Nasopharyngoscopy

When the perceptual speech evaluation reveals that a child has hypernasal speech (excessively nasal speech), nasal airflow escaping through the nose during speech (called audible nasal emission), or other symptoms of velopharyngeal dysfunction, it may be helpful to see how structures of the nose and mouth are working to determine what is causing these problems.

Nasopharyngoscopy (pronounced: nay-so-fair-en-gos-copy) is a procedure that provides a view of the inside of the nose and throat and allows the doctors and speech pathologist to evaluate the child’s velopharyngeal closure (closure of the soft palate against the side walls and back wall of the throat during certain speech sounds). During nasopharyngoscopy, a thin flexible camera (similar to size of a spaghetti noodle) is guided into your child’s nose. The picture is displayed on a monitor and video recorded. Once the camera is in place, it can look down into the throat and airway while your child talks. A local anesthetic and nasal decongestant is sometimes sprayed into the child’s nose before this procedure, to numb the nose so that the procedure is more comfortable. The child is awake and is encouraged to talk during the procedure. The best exam is obtained when the child is able to repeat specific words and sentences with the speech pathologist, to provide the doctors with the information they need to plan your child’s treatment.

Pressure-flow analysis

Pressure-flow analysis is a special type of speech testing that allows the speech pathologist and doctors to measures the size of the opening between the oral and nasal passageway during speech. This testing involves having your child speak with their nose and mouth placed against a small mask and hold a small tube between their lips. Pressure-flow analysis can also determine how much air pressure the child produces through the mouth during speech, the amount of airflow through the nose, and determine how well the soft palate is moving during speech to provide adequate velopharyngeal closure.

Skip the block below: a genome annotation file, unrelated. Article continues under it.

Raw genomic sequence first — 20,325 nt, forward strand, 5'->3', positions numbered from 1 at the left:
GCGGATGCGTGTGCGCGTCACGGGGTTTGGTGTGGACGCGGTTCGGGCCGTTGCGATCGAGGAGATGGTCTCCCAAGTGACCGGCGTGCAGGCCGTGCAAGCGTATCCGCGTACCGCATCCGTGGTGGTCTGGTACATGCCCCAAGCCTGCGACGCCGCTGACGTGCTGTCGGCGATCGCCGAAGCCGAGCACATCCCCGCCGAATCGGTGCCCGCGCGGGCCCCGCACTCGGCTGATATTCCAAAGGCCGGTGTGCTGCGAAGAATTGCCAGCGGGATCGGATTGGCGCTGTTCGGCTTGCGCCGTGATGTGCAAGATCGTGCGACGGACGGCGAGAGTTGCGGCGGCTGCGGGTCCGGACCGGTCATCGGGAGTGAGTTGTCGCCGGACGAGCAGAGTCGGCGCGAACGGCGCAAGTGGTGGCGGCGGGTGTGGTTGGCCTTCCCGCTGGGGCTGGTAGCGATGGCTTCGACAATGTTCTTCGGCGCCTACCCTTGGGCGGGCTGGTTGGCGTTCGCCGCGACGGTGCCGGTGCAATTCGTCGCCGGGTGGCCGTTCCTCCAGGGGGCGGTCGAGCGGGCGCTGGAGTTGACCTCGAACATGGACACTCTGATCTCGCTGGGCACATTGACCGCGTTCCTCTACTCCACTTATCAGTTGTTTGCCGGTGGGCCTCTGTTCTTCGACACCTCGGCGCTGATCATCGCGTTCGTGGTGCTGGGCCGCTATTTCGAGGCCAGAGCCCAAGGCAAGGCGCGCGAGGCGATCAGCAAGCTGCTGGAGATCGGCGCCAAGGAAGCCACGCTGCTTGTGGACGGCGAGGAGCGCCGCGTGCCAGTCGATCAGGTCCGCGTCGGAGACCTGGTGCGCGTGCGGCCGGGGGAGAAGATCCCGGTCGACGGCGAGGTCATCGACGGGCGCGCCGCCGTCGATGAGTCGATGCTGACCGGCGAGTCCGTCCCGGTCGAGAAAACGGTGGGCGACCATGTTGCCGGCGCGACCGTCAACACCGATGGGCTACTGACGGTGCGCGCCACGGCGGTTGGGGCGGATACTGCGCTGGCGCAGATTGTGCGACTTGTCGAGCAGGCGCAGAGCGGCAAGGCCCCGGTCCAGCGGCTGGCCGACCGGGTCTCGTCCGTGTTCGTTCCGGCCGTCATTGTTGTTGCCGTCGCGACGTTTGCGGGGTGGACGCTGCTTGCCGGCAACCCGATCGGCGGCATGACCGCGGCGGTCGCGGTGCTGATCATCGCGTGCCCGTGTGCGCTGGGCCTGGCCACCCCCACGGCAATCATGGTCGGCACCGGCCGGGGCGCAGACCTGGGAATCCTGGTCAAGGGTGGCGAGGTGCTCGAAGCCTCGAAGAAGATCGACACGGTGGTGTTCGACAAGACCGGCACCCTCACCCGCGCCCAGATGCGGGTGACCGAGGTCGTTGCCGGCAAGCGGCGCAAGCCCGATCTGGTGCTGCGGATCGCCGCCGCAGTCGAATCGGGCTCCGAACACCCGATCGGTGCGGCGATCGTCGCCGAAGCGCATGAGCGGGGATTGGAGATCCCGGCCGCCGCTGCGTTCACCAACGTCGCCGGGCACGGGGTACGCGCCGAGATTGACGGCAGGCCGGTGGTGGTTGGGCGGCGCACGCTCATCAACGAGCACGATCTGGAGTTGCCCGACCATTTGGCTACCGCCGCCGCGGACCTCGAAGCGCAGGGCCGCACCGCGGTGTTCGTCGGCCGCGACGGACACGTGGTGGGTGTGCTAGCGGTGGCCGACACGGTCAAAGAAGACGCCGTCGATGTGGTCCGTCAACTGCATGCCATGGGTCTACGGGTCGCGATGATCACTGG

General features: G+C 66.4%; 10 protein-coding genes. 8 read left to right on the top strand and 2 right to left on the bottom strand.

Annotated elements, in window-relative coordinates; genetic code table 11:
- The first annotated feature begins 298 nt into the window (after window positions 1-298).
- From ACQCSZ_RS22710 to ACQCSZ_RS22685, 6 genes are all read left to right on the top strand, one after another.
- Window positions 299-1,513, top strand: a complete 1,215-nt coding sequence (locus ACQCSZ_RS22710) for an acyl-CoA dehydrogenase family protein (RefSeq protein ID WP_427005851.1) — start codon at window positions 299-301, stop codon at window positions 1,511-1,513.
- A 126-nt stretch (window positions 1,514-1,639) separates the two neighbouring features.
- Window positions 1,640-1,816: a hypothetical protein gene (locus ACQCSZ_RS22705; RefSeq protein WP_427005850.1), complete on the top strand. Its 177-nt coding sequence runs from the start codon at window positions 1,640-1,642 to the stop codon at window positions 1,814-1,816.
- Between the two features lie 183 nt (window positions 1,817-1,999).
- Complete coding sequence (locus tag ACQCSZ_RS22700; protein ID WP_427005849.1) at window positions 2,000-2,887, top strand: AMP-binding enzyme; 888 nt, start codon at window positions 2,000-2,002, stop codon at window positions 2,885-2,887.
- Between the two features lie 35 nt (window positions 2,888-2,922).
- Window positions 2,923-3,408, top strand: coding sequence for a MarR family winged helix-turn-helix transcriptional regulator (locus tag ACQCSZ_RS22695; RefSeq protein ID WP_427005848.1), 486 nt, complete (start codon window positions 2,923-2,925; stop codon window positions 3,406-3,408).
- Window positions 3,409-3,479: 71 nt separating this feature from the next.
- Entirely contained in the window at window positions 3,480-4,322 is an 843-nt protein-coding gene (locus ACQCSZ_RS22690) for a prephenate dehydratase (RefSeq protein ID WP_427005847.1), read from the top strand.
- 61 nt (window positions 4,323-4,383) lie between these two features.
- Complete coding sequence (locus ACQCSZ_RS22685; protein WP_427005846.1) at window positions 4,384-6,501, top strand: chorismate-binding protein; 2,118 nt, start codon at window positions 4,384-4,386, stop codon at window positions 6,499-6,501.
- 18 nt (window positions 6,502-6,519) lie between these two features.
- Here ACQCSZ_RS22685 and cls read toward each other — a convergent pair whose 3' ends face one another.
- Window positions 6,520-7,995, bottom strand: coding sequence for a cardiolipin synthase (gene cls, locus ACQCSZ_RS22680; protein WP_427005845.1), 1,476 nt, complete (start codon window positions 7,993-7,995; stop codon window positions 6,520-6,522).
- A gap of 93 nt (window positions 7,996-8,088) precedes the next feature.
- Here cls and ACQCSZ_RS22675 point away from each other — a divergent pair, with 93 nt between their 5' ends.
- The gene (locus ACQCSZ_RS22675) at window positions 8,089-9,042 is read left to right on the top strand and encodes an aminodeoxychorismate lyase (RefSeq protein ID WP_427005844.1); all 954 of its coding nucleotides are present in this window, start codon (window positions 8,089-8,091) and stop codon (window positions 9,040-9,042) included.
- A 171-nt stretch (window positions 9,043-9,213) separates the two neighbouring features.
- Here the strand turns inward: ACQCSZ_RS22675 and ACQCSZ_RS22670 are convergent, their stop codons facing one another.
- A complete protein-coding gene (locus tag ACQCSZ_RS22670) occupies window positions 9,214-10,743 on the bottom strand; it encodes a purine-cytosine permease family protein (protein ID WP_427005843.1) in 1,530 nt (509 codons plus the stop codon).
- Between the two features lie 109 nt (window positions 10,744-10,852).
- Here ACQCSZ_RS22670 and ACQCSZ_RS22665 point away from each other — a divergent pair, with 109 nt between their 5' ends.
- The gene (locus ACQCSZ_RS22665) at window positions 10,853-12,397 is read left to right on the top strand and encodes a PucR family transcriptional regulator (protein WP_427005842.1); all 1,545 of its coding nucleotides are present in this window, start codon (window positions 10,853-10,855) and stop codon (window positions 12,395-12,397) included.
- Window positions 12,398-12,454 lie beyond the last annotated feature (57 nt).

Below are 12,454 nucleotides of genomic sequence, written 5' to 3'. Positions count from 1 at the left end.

Hearing Testing (Audiometry) and Tympanometry

Children born with cleft palate are at risk for hearing loss due to abnormal function of the muscular tube (called the Eustachian tube) that helps clear fluid from behind your child’s eardrum. Because fluid can collect in this space (the middle ear space), many children with cleft palate will need frequent monitoring of their hearing and middle ear function, even after palate repair. The most common type of hearing problem associated with cleft palate is usually temporary and treatable. In the vast majority of cases, most children with require placement of special tubes into their eardrums (called ventilation tubes or pressure-equalization tubes) in order to prevent fluid from accumulating in the middle ear space and to reduce the risk of hearing loss.

As part of your child’s team appointment, they will typically undergo hearing testing (called audiometry) and measurement of the function of the eardrum and middle ear space (called tympanometry). Additional information about hearing testing.

Pediatric Dental and Orthodontic Evaluation

Children with cleft lip/palate will work closely with many specialists during treatment, especially related to dental care. To improve the quality of your child’s teeth, your child will most likely work with a pediatric dentist, an orthodontist and an oral surgeon, all who will make a coordinated plan to fit your child’s dental needs. The goal of the pediatric dentist is to make sure that your child’s teeth are healthy and clean. An orthodontist’s goal is to help make sure your child’s teeth and jaws are well aligned and that they function properly. The goal of the oral surgeon is to help make sure that the permanent teeth have enough bone to come in, and that the upper and lower jaws are in the right position to work properly.